The results show that dSegment outperforms the other baselines by reasonable margins, based on both ground truth datasets. The maximum distance threshold (250 m) is obtained by dividing the average length of routes in the evaluation set (i.e., 10 km, see Table 1) by the average number of segments for a trajectory (i.e., 40444We have the average number of trajectories for easy and strict sets as 30 and 50, respectively (Moosavi et al., 2017).). Note that a solution which maximizes the precision is preferred, because we need valid segments to conduct a precise causality analysis to confidently derive the characteristics for a context.

4.3. dDescribe Evaluation

We define “context” as the combination of location (listed in Table 1) and time (e.g., weekdays between 3pm to 7pm). We use two granularity levels for time: Type of Day (Weekday (WD) versus Weekend (WE)), and Time of the Day with five time intervals, i.e., P1: from 6am to 9:59am, P2: from 10am to 2:59pm, P3: from 3pm to 6:59pm, P4: from 7pm to 9:59pm, and P5: from 10pm to 5:59am. We used the one-year traffic congestion reports by Map Quest for the city of Columbus Ohio (see Figure 4) to derive aforementioned intervals.

Table 1 provides statistics on applying dSegment on the test set, where the total number of extracted segments is 6,674. dDescribe can then be applied on this set to discover properties for each context. For that, we build an event database from physical facts and temporal-physical events. We conduct the causality analysis by introducing a new correlation measure: suppose that for a set of trajectories in context , a sequence of cutting points for each is reported. Given an event database , we use Equation 1 to obtain the correlation for context .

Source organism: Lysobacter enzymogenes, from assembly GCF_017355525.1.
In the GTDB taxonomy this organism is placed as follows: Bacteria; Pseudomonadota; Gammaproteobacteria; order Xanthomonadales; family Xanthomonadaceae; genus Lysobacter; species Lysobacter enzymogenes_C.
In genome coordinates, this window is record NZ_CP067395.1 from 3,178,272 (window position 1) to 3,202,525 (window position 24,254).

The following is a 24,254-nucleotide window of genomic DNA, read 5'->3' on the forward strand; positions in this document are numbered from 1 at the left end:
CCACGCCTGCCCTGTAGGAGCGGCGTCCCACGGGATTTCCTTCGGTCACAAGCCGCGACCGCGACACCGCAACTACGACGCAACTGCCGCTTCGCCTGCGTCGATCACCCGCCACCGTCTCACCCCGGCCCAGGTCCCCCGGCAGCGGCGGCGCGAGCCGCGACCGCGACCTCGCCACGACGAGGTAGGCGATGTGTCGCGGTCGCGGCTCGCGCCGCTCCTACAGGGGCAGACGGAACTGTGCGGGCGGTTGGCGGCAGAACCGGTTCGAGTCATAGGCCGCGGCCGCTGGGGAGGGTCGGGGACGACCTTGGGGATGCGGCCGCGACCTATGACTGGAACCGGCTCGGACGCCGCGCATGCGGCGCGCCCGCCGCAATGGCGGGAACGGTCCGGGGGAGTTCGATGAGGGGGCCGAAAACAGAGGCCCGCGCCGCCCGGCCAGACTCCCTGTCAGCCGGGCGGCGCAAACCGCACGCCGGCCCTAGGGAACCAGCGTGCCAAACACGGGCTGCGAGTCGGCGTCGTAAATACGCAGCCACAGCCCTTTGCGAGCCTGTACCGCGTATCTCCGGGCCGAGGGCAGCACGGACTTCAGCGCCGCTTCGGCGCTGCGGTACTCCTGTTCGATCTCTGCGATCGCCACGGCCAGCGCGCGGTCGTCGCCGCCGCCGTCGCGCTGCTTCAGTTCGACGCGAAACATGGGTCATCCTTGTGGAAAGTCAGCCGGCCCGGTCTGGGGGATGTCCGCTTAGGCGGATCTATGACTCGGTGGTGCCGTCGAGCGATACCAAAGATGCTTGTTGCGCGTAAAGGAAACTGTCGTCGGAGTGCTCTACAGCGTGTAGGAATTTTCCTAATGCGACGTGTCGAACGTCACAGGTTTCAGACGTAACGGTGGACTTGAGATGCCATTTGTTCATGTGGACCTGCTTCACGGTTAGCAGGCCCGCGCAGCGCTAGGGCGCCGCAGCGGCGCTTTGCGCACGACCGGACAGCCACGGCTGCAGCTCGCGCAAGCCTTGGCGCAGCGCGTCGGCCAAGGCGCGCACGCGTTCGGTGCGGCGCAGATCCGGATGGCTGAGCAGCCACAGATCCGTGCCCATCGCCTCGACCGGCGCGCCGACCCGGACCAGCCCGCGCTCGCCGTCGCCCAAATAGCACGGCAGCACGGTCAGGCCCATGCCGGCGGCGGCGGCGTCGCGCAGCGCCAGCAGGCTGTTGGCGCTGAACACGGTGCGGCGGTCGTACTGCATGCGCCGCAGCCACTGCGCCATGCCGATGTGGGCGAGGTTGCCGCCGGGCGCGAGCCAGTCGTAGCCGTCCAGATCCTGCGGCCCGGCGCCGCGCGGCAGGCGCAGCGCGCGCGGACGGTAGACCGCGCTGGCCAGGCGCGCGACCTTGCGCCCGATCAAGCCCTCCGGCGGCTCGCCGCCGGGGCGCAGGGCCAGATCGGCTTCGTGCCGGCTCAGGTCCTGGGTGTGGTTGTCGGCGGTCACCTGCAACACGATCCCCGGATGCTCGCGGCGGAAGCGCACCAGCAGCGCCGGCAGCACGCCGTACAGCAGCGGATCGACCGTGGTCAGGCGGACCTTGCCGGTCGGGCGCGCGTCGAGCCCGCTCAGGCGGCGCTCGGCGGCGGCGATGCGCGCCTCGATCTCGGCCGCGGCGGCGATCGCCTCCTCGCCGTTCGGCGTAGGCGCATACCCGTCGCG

(1)

In Equation 1, is a Boolean function depending on the type of event, as discussed below.

Event Data as Physical Facts: First, we use physical facts to build the event database . For this case, we define the function by calculating the Haversine distance between a cutting point and a physical event , and then checking if their distance is lower than a pre-specified threshold (empirically set to ). Figure 4(a) shows the correlation between the extracted segments of different contexts and physical facts. Note that the correlation analysis is only done for those contexts for which enough data exists. We observe that on average, about 76.5% of the driving patterns (segments) are correlated with the physical properties of routes.

(a) Physical
(b) Temporal-Physical
(c) All
Figure 5. Correlation of extracted driving patterns (segments) with (a) Physical Facts, (b) Temporal-Physical Events, and (c) All Facts and Events.

Event Data as Temporal-Physical Events: We also employ temporal-physical events to build . To define in this case, we use the following two-step method:

Step 1: Find potential congestion evidences. Given a trajectory , we find sub-trajectories of minimum length (based on (Moosavi et al., 2017)), where the speed of all points in such sub-trajectories is less than (i.e., the average congestion speed in the traffic congestion dataset). We consider such sub-trajectories as showing potential evidence of congestion.

Step 2: Finalization. After finding potential evidence of congestion, we scan through our traffic congestion dataset to see if there are at least 12 instances (i.e., one report per month) in the neighborhood (i.e., ) of ’s location, within the same day of the week and hour of the day (e.g., Tuesday 4pm).